Bodies and Borders: Gendered Nationalism in Contemporary Poland

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Virginia Tech

The 11th of November 2018, marked the 100th year anniversary of Poland regaining independence in 1918, following nearly 123 years of partition. To commemorate this centennial anniversary, museums and cultural institutions around the country hosted exhibitions presenting national identity and narratives. In this thesis, I compare two such exhibitions in Warsaw, one hosted by the Warsaw National Museum and the other housed in the Warsaw Modern Art Museum. I argue that the employment of feminine figures as allegorical representations of the nation within the Krzycząc: Polska! Niepodległa 1918 (Shouting: Poland! Independence 1918), exhibition of the Warsaw National Museum, serves as an illustrative example of how women have historically, and continue to be, made physical and symbolic bearers of an exclusivist version of Polish national identity. The Niepodległe (Independent Women) exhibition housed in the Warsaw Modern Art Museum, on the other hand, presents an alternative, and more inclusive, means of national identity formation through acknowledging the heterogenous roles and identities taken up by the actual women of the nation.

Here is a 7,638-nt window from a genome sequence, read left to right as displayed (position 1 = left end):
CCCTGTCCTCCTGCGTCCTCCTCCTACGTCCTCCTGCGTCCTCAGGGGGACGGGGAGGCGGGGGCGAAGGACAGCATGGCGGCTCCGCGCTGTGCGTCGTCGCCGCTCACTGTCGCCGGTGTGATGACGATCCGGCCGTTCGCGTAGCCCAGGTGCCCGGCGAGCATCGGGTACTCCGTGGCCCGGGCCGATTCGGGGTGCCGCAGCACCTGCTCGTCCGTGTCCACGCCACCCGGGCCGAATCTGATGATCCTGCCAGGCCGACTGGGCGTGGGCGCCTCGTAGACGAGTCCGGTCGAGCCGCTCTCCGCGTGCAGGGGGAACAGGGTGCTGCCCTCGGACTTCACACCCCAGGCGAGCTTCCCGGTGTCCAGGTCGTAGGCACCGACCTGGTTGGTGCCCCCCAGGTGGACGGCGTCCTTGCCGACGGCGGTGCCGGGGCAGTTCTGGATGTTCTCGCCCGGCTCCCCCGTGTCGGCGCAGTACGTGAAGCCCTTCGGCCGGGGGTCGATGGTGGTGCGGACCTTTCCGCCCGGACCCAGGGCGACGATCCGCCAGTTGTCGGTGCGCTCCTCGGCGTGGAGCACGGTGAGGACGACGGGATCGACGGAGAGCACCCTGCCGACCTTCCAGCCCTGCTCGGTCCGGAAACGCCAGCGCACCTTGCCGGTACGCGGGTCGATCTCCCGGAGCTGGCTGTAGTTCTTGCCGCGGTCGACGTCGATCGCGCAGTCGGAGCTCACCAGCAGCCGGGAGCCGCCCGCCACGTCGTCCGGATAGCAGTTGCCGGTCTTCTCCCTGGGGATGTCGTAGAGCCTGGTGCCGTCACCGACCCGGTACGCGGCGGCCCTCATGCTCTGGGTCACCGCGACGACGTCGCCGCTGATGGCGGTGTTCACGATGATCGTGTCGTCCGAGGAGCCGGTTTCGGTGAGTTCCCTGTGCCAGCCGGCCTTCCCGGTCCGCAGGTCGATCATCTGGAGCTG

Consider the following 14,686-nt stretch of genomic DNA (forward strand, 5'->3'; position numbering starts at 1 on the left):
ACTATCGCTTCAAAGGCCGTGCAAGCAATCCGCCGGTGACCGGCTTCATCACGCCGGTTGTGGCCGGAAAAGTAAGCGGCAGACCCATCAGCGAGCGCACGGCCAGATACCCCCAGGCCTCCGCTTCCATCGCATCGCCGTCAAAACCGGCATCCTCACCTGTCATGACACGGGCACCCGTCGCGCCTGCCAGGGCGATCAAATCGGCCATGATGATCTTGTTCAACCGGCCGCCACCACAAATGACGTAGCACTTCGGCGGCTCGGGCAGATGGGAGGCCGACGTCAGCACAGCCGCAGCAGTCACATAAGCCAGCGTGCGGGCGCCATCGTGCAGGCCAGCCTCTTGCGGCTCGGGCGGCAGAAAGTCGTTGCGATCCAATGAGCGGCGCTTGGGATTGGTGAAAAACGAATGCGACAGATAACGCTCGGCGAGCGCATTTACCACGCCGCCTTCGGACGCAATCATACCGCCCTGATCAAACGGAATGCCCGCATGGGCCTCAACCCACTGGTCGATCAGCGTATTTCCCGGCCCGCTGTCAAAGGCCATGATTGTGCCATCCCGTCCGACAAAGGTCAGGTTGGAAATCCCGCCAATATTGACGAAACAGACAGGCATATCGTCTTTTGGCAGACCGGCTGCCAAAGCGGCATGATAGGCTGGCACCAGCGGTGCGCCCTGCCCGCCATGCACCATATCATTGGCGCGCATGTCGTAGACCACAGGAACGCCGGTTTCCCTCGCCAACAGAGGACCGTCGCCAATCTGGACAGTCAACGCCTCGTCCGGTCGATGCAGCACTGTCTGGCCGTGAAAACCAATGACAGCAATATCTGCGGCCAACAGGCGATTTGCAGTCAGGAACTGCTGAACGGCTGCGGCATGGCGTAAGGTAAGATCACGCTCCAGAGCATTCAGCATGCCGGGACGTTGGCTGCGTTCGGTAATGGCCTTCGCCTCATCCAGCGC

nationalism, Poland, Gender, museum, Law and Justice Party, PiS, patriarchy